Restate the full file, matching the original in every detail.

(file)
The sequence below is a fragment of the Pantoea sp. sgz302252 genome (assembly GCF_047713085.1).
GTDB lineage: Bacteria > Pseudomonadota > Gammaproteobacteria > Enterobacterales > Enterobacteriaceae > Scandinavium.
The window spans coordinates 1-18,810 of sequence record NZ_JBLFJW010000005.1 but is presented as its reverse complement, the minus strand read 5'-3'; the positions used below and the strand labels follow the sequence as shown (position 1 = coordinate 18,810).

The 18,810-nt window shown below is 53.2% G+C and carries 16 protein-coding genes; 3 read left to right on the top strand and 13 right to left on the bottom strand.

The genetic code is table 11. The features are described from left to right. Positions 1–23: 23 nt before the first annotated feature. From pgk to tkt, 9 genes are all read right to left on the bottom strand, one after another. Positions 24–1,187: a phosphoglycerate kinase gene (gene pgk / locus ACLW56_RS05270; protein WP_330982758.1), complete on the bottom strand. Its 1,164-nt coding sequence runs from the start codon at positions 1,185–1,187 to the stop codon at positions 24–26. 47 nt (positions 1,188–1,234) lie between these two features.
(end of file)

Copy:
The sequence below is a fragment of the Pantoea sp. sgz302252 genome (assembly GCF_047713085.1).
GTDB lineage: Bacteria > Pseudomonadota > Gammaproteobacteria > Enterobacterales > Enterobacteriaceae > Scandinavium.
The window spans coordinates 1-18,810 of sequence record NZ_JBLFJW010000005.1 but is presented as its reverse complement, the minus strand read 5'-3'; the positions used below and the strand labels follow the sequence as shown (position 1 = coordinate 18,810).

The 18,810-nt window shown below is 53.2% G+C and carries 16 protein-coding genes; 3 read left to right on the top strand and 13 right to left on the bottom strand.

The genetic code is table 11. The features are described from left to right. Positions 1–23: 23 nt before the first annotated feature. From pgk to tkt, 9 genes are all read right to left on the bottom strand, one after another. Positions 24–1,187: a phosphoglycerate kinase gene (gene pgk / locus ACLW56_RS05270; protein WP_330982758.1), complete on the bottom strand. Its 1,164-nt coding sequence runs from the start codon at positions 1,185–1,187 to the stop codon at positions 24–26. 47 nt (positions 1,188–1,234) lie between these two features.